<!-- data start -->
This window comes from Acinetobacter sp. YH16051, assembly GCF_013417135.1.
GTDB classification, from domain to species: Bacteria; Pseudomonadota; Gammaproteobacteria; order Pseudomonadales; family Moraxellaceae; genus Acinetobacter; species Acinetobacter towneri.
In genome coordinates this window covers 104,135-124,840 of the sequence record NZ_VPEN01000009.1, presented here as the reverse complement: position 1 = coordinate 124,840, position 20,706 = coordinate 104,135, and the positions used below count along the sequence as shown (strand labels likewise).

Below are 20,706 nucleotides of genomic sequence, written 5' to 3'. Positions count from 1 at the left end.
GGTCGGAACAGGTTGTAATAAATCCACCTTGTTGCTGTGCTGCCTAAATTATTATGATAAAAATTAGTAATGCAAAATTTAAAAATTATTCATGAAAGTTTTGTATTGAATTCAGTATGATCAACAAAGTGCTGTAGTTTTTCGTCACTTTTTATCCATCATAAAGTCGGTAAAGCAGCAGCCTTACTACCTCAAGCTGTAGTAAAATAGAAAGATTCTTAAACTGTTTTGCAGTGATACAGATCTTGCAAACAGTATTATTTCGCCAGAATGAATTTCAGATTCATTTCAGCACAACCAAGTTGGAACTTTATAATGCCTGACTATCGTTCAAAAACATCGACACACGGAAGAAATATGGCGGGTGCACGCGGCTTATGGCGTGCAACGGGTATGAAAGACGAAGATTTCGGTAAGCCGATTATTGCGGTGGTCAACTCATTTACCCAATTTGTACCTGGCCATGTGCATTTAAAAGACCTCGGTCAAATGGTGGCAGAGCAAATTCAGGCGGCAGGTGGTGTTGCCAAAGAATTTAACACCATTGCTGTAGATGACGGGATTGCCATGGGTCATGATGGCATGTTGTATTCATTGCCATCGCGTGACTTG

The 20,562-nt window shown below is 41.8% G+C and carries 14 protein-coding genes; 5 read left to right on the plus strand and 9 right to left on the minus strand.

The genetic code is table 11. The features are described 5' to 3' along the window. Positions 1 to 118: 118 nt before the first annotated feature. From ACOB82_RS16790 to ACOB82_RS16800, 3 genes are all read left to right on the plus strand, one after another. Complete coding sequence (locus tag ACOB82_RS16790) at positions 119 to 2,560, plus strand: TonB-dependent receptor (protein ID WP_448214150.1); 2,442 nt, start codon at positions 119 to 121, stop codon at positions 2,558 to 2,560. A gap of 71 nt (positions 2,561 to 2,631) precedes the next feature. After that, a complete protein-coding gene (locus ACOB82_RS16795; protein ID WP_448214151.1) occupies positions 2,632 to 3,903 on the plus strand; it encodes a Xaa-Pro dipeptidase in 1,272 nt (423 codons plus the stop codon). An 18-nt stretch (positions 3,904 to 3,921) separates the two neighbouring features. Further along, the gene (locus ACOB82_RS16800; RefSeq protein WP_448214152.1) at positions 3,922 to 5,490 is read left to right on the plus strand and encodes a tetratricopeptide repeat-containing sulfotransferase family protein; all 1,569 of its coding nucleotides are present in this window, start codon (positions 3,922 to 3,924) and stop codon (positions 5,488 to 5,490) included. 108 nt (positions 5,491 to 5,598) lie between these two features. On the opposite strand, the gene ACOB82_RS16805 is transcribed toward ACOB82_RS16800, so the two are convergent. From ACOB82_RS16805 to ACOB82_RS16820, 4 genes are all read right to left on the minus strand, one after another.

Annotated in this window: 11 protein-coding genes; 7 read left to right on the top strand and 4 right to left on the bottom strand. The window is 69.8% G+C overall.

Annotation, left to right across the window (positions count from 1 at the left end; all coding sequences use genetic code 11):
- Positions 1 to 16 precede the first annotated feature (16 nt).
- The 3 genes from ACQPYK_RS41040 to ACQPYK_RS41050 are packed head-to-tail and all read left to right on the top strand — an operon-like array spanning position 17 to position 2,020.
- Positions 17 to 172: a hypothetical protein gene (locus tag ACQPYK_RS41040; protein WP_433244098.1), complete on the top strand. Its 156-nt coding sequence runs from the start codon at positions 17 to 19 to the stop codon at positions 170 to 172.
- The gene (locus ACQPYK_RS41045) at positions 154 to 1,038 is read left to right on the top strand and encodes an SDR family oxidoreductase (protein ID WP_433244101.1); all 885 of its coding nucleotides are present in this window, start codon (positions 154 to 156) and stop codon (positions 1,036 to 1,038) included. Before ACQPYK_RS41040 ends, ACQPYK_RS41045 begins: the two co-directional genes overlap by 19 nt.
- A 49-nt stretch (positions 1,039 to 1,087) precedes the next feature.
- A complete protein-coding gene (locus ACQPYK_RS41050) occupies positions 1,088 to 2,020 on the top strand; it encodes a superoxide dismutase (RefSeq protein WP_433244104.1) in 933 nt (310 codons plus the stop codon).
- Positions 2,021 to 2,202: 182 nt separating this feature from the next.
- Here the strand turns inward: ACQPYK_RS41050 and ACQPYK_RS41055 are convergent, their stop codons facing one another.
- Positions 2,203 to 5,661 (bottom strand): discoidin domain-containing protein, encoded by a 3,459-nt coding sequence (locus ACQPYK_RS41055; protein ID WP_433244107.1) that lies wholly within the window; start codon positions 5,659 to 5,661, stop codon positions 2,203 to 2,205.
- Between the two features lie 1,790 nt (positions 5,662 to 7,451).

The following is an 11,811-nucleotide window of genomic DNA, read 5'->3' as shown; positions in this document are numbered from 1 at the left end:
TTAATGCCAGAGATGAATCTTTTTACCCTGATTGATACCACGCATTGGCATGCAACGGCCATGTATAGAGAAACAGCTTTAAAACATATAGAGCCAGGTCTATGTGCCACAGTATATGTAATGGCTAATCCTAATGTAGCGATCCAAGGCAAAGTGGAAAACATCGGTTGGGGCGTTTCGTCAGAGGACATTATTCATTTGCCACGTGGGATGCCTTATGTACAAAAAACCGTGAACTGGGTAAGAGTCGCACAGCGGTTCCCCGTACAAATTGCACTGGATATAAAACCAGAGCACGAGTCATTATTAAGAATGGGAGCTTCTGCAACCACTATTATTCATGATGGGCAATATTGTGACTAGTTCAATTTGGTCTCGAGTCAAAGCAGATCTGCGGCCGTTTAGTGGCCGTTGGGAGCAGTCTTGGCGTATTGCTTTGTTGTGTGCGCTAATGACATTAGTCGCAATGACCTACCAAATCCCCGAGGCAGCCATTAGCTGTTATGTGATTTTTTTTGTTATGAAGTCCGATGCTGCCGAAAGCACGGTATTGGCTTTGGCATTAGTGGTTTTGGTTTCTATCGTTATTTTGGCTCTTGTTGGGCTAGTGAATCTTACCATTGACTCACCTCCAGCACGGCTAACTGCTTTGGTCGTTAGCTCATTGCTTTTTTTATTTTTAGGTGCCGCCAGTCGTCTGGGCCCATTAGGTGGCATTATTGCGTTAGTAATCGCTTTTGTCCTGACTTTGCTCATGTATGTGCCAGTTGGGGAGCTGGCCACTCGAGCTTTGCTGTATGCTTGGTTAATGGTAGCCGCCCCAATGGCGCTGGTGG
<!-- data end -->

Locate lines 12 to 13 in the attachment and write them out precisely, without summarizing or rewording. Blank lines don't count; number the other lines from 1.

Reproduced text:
- Positions 17 to 172: a hypothetical protein gene (locus tag ACQPYK_RS41040; protein WP_433244098.1), complete on the top strand. Its 156-nt coding sequence runs from the start codon at positions 17 to 19 to the stop codon at positions 170 to 172.
- The gene (locus ACQPYK_RS41045) at positions 154 to 1,038 is read left to right on the top strand and encodes an SDR family oxidoreductase (protein ID WP_433244101.1); all 885 of its coding nucleotides are present in this window, start codon (positions 154 to 156) and stop codon (positions 1,036 to 1,038) included. Before ACQPYK_RS41040 ends, ACQPYK_RS41045 begins: the two co-directional genes overlap by 19 nt.